Utilities are fully aware of the strain a heat wave will put on the grid, with all those AC units humming along. They can even predict how demand will fluctuate during the day, for instance when people return home from work around 5 or 6 pm and switch on their systems. This is also when supply tightens—utilities can generate only so much power at a given time. “During those periods, the grid is very sensitive—just a percent or two of total demand can have a huge impact,” says Victor. “That’s why there’s such a strong premium on finding strategies where a little bit of demand can be reduced or shifted to a different part of the day. That would then have a big impact on total demand for electricity.”

In Texas, that’s a particularly complicated order, because the state operates its own grid, divorced from the two main ones that split the US in half: the Western Interconnection and the Eastern Interconnection. These can share a little bit of electricity across their borders but aren’t built to transfer huge amounts of energy. So when demand spikes as a heat wave washes over Texas, the state can’t import an adequate supply of electricity from elsewhere.

Efficiently managing demand during a heat wave is critical to public health. It may not always feel like it, but the human body is remarkably good at cooling itself. When you get hot, blood moves into your skin and you start sweating. As the sweat evaporates, it cools the skin, and thus the blood. “We have to have a really healthy cardiovascular system for our hearts to be able to pump that volume of blood out to our skin,” says Lacy Alexander, a physiologist at Pennsylvania State University. “This very high capacity to do that also causes a strain on the cardiovascular system.”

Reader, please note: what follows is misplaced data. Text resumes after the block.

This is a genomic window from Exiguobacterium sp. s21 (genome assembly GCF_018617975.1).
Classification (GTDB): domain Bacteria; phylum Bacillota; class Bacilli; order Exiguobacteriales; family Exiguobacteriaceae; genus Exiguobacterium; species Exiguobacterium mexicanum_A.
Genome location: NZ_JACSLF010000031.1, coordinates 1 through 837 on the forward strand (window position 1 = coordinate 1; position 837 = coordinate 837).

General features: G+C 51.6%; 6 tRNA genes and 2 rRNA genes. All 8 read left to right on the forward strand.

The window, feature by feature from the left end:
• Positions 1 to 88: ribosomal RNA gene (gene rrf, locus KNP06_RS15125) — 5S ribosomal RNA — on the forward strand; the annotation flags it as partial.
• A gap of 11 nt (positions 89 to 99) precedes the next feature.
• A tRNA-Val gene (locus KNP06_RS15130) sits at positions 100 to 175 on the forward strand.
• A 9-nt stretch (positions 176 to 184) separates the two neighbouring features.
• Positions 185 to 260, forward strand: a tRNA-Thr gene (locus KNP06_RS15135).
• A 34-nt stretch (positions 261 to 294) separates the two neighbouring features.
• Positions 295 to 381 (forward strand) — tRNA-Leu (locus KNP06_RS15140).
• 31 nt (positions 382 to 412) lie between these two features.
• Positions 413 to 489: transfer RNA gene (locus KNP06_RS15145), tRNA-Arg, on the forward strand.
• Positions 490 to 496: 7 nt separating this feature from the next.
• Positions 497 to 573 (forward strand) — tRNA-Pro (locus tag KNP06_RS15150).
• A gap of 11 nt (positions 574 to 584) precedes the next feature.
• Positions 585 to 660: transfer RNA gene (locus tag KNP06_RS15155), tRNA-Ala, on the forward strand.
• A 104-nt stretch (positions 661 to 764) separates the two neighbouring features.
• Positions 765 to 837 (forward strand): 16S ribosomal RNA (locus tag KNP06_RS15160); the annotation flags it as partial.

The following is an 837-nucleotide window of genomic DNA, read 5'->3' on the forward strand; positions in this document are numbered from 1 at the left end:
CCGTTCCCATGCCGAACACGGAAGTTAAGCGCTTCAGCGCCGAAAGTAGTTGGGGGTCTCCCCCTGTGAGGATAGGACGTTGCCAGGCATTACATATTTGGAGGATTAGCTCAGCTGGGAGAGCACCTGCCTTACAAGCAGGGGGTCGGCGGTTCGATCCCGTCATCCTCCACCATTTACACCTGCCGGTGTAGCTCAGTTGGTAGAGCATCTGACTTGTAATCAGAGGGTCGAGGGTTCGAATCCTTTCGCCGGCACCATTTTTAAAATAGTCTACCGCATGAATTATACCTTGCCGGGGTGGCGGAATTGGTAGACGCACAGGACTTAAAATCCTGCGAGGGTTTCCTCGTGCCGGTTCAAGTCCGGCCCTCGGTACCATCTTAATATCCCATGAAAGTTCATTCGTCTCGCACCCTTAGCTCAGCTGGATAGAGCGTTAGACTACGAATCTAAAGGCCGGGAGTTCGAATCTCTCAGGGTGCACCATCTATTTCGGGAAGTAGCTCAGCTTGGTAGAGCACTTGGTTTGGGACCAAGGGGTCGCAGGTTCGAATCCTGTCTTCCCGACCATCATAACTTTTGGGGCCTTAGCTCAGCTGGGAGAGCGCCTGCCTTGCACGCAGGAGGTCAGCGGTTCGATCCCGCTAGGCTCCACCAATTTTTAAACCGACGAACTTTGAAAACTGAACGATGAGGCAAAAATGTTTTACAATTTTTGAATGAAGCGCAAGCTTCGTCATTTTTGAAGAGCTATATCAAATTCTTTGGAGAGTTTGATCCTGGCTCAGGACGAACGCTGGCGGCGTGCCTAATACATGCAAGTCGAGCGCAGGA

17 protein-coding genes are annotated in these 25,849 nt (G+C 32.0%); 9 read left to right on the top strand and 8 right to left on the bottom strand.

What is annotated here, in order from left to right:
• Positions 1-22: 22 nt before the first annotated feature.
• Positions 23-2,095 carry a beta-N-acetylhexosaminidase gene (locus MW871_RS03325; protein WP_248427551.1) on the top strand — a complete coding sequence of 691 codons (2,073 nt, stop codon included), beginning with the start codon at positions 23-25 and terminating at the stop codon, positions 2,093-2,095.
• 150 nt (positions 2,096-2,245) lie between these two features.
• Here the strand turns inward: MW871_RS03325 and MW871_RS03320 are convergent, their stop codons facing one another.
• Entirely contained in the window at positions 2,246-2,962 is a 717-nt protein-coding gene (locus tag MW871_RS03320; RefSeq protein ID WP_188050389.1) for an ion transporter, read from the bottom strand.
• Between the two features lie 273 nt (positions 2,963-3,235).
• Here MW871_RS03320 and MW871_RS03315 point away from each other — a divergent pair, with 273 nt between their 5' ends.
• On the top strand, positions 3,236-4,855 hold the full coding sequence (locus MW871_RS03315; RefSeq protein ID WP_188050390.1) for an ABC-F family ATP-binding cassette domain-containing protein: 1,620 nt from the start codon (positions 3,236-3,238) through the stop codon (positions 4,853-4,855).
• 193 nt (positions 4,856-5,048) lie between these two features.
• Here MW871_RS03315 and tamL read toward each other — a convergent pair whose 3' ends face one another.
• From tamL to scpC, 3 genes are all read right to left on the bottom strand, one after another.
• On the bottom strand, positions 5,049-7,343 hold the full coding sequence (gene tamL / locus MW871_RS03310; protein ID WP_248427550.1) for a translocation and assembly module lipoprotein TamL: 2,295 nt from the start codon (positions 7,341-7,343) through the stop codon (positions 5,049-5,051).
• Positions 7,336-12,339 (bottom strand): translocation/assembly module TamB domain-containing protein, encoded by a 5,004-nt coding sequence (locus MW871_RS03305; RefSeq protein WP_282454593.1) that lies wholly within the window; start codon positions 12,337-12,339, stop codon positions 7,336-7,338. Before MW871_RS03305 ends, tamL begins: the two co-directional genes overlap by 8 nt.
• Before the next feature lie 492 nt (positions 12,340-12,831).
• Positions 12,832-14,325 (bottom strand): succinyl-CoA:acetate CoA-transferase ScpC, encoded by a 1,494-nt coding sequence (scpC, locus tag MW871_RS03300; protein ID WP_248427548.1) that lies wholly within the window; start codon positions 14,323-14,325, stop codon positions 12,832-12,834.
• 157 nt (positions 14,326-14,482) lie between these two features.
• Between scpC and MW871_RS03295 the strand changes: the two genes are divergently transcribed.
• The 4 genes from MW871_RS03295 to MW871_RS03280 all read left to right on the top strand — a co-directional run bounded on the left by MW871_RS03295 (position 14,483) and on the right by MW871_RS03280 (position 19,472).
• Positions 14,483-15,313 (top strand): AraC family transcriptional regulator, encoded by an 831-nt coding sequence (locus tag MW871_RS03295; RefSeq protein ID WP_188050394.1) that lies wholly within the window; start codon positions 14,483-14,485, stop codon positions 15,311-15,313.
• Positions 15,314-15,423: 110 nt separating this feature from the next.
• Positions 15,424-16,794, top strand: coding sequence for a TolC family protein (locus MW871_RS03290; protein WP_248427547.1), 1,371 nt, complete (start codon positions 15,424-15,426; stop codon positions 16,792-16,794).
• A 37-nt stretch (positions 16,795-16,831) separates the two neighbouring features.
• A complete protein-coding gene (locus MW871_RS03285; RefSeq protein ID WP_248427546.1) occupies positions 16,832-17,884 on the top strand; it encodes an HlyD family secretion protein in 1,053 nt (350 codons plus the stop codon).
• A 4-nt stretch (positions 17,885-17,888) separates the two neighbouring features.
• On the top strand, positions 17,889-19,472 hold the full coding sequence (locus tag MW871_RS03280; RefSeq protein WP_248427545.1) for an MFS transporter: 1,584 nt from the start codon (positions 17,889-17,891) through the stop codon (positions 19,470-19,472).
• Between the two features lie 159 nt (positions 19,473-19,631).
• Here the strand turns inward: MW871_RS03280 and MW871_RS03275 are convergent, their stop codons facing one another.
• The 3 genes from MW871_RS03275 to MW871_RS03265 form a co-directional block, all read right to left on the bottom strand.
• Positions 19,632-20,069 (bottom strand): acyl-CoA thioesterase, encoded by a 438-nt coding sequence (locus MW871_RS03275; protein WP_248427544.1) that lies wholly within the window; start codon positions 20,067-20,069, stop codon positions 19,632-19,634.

That means the elderly and people with heart problems are particularly prone to heat stress. The same goes for infants, whose bodies haven’t fully developed that cooling system. If the grid collapses under the increased demand during a heat wave, indoor temperatures can quickly grow dangerous for these vulnerable groups, plus those who rely on electricity to power their medical devices.

Even a 4-degree bump may not be ideal for people with special medical needs. A person who has spent time outdoors in the heat needs sufficiently cool temperatures once inside. “It may become more challenging, in particular, for these more vulnerable populations,” says Alexander. And other people might encounter more of an annoyance: If you have to manually override your thermostat’s adjustment, you might go to sleep and wake up in a warmer house, as one Texas man complained happened to his family. (There have also been reports on social media of customers not being able to override the adjustment. EnergyHub’s representative says they can’t comment on specific incidents, especially since other companies are running demand response programs in Texas.)

Building a better national grid that can keep the AC running for vulnerable populations even during peak demand and our ever-hotter summers will require bolstering the national infrastructure to share the plentiful solar of the Southwest and the wind of the Midwest across distances. It might also mean finding better ways to store energy in distributed networks or microgrids. But adapting to a warmer world is also about addressing demand with strategies like temperature adjustment events. “This issue of demand response is one of the sleeper issues—a very important sleeper issue,” says Victor. “In the management of power grids, there’s been so much attention to the supply side and not enough attention to the demand side.”